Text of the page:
The majority of the population is aware of the well-known health effects of obesity, such as high blood pressure (hypertension), high blood sugar (diabetes), high blood lipids or cholesterols, and increased risk of heart diseases. The increase in awareness of this condition is expected considering that the estimated number of people dealing with this ailment worldwide is more than 600 million. Although mentioned complications of the disease are well studied and widely covered by the media, there are some other effects of obesity that are not as much emphasized but could still substantially affect the life quality of these patients.
It is now well known that obesity is about increased fat accumulation in the body and systemic disease. Although most of the time, the waist preserves the fat, abnormal fat tissue can trigger disease states in other organs and tissues far away, e.g., blood vessels of the brain, heart, neck, intestines, and limbs. Having extra fat tissue puts the body in an 'inflammatory state.' Inflammation is what happens when tissue is damaged or a microbe enters the body. It is the natural response of the body to prevent intruders from the outside world from replicating inside. Specific blood cells and chemicals are released to stop any infection from spread inside the body. Although it is a beneficial system when microbes attack the body, when this system is overly active, it starts to damage its tissues. This mechanism is thought to be the underlying cause of some problems associated with obesity, such as heart attacks or strokes.
The joints of the human body, such as knees or hips, can bear only specific amounts of weight. If they are overloaded for a long time – which is the obesity case – they start to degenerate, and after a while, even moving the legs around starts to feel painful. Patients begin to move less recognizant of the pain and discomfort. After some time, this creates a vicious circle: the patient gains more weight due to inactivity, which increases the load on joints. At that point, surgery might be the only option to fix the joints, but because obese patients are more prone to risks related to surgery and anesthesia, undergoing such a procedure might put the patient at risk of serious complications.
The natural processes of a healthy person might pose significant challenges for an obese patient. Even the single act of going to sleep is a struggle for obese patients with sleep apnea. In sleep apnea, they are breathing adherently stops during sleep, which causes the person to wake up in the middle of the night without even realizing it. This results in interrupted sleep – even if the patient spends eight to nine hours in bed, he still might not feel rested in the morning. Daytime sleepiness, occasional doze offs and difficulties in concentration accompany this condition. Although sleep apnea may or may not be related to obesity, obese patients are at increased risk because they have more fat tissue around their neck that compresses their airway, therefore causing the apneas during the night.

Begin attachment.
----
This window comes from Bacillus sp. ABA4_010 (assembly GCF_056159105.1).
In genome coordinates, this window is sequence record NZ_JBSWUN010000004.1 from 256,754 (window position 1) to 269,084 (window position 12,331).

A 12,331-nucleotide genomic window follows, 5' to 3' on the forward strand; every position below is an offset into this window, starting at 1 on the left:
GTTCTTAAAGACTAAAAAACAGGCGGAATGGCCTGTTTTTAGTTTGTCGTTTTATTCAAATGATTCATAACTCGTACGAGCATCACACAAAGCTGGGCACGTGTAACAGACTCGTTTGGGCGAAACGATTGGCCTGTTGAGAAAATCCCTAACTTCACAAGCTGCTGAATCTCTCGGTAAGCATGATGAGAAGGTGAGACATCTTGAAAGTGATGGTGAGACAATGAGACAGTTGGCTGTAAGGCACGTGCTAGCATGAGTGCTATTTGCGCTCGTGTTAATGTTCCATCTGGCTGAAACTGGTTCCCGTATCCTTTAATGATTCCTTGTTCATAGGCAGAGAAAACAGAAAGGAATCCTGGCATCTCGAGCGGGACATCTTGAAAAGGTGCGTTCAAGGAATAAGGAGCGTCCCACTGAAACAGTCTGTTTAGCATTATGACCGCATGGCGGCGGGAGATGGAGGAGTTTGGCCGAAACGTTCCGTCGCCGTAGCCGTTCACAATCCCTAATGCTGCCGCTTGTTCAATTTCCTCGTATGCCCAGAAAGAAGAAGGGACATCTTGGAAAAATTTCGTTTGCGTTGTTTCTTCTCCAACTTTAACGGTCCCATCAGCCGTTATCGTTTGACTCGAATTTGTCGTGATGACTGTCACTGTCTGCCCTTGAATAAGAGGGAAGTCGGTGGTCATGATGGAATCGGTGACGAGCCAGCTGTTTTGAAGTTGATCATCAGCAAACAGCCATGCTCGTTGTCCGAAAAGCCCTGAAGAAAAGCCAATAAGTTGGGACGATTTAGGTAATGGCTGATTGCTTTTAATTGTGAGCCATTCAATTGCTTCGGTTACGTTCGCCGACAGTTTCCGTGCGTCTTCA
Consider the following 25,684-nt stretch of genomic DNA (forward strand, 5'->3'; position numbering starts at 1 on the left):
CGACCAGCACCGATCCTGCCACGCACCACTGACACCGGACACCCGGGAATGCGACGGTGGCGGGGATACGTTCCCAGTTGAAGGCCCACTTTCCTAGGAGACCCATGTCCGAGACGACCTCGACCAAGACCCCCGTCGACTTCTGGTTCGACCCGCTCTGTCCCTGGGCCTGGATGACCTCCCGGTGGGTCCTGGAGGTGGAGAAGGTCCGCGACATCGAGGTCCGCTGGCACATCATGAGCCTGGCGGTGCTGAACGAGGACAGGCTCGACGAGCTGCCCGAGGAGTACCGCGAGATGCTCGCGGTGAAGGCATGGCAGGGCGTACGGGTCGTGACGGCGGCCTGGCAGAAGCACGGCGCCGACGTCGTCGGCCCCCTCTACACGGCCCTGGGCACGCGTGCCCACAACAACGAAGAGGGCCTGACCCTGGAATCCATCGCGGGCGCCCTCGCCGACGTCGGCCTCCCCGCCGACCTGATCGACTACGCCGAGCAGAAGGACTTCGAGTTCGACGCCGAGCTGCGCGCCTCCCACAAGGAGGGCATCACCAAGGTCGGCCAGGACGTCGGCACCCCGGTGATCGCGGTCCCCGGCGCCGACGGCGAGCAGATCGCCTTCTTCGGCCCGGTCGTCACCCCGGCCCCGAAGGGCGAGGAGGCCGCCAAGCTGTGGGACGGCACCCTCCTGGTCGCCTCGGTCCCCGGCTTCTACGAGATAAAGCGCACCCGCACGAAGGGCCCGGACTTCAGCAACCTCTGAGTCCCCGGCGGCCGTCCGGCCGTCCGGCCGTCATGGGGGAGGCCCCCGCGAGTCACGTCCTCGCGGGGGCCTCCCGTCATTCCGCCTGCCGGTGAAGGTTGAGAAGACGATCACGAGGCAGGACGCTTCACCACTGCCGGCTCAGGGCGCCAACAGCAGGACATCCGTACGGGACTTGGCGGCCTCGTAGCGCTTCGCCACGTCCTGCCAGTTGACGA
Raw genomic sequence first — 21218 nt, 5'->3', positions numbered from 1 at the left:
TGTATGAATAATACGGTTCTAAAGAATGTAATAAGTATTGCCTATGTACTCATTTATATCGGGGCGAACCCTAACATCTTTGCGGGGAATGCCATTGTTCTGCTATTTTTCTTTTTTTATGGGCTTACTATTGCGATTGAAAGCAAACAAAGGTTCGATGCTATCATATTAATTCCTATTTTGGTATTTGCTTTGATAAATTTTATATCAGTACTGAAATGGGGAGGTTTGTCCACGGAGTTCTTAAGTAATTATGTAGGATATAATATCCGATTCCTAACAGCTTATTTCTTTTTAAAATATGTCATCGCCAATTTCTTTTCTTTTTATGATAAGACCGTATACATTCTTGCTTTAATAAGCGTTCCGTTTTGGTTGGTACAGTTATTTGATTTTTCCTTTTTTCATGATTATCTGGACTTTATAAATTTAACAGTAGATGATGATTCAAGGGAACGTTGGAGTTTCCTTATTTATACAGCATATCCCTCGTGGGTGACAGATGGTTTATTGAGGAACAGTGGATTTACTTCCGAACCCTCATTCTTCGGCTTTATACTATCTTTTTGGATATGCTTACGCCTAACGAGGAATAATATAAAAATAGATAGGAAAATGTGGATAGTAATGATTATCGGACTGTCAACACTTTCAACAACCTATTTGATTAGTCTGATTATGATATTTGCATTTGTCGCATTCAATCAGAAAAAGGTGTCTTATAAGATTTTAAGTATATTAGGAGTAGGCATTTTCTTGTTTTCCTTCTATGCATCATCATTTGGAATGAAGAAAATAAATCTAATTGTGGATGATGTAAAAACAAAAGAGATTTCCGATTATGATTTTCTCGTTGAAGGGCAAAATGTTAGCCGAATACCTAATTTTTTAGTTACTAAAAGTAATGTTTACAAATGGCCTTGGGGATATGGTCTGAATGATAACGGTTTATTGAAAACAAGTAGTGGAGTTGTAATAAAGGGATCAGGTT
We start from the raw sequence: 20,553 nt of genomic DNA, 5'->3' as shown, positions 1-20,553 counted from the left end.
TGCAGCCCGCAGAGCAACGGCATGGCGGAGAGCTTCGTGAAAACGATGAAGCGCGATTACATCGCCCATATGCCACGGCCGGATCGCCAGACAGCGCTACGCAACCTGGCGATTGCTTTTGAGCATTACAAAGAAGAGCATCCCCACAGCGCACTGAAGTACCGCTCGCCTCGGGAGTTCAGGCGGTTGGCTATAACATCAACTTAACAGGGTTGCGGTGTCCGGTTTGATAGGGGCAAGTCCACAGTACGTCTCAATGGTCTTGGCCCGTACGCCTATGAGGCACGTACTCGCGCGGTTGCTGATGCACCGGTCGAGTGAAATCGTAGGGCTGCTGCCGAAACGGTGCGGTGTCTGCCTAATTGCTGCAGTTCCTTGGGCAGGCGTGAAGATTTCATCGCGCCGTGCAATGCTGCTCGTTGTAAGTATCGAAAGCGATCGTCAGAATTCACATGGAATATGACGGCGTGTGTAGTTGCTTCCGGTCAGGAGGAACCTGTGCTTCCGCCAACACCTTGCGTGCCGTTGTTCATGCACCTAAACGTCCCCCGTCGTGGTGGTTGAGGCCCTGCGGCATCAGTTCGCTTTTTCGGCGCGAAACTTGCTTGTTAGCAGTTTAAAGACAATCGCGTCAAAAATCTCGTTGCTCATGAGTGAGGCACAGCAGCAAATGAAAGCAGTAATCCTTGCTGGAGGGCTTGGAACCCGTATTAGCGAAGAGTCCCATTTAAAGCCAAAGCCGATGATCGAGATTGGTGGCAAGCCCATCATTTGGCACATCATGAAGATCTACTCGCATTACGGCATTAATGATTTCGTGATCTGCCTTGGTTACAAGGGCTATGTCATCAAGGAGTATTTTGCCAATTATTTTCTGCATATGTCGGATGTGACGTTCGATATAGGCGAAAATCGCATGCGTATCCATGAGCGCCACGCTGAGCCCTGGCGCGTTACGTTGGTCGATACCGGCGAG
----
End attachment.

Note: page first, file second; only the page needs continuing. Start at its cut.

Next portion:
Obese patients are affected not only physically but also psychologically by their conditions. The condition is a reason for social stigmatization; patients report feeling distanced, depressive and anxious. These psychological states might cause the patient to overeat, further aggravating their condition. Feeling guilty and putting the responsibility on themselves, obese patients might be reluctant to seek help because of the apatite-related side effects of medications used to treat these psychiatric conditions. Treatment of obese patients might pose a challenge to the clinician. Ongoing studies are trying better to understand the relation of obesity to mental health.
The risk of cancer is also increased in obese patients compared to the healthy population. It is known that fat tissue is not merely a non-functional storage tissue but also a hormonally active endocrine organ. Changes in the amount of fat can also affect the amount and activity of certain hormones. These changes can put a patient at increased risk for certain types of cancers such as endometrial, ovarian, and breast cancers. Other cancers that were shown to be related to obesity to date are the esophagus, stomach, liver, pancreas, kidney, and intestinal cancers.
As is apparent from the discussion so far, obesity is not a simple state of being overweight. Still, it is a complicated chronic disease that has detrimental effects on numerous body systems. Increasing the awareness of this fact is essential both for the general population and policymakers. Considering obesity as a public health issue, endorsing preventive measures, raising the understanding of the disease burden, and establishing rehabilitative health programs should treat it. It is vital to catch the disease early in its progress and intervene accordingly to stop the patient from falling into the vicious cycle in which obesity and its complications advocate each other, progressively lowering the quality of life.